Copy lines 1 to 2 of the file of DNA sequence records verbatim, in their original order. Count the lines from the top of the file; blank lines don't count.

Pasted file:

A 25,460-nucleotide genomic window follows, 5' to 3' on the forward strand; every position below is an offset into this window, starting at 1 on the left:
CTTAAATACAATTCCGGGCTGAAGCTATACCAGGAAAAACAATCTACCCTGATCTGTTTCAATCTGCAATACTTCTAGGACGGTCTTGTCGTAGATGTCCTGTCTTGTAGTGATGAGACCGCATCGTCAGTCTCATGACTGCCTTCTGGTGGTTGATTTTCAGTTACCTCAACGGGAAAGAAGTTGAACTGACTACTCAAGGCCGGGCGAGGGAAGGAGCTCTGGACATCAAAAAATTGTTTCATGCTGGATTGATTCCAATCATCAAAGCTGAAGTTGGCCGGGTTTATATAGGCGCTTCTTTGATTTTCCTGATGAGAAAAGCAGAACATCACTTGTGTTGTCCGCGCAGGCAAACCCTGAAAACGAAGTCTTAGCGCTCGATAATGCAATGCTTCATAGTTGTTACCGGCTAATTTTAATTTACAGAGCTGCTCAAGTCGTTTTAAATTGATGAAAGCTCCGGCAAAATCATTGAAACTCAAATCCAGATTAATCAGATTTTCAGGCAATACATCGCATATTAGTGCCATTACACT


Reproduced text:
A 25,460-nucleotide genomic window follows, 5' to 3' on the forward strand; every position below is an offset into this window, starting at 1 on the left:
CTTAAATACAATTCCGGGCTGAAGCTATACCAGGAAAAACAATCTACCCTGATCTGTTTCAATCTGCAATACTTCTAGGACGGTCTTGTCGTAGATGTCCTGTCTTGTAGTGATGAGACCGCATCGTCAGTCTCATGACTGCCTTCTGGTGGTTGATTTTCAGTTACCTCAACGGGAAAGAAGTTGAACTGACTACTCAAGGCCGGGCGAGGGAAGGAGCTCTGGACATCAAAAAATTGTTTCATGCTGGATTGATTCCAATCATCAAAGCTGAAGTTGGCCGGGTTTATATAGGCGCTTCTTTGATTTTCCTGATGAGAAAAGCAGAACATCACTTGTGTTGTCCGCGCAGGCAAACCCTGAAAACGAAGTCTTAGCGCTCGATAATGCAATGCTTCATAGTTGTTACCGGCTAATTTTAATTTACAGAGCTGCTCAAGTCGTTTTAAATTGATGAAAGCTCCGGCAAAATCATTGAAACTCAAATCCAGATTAATCAGATTTTCAGGCAATACATCGCATATTAGTGCCATTACACT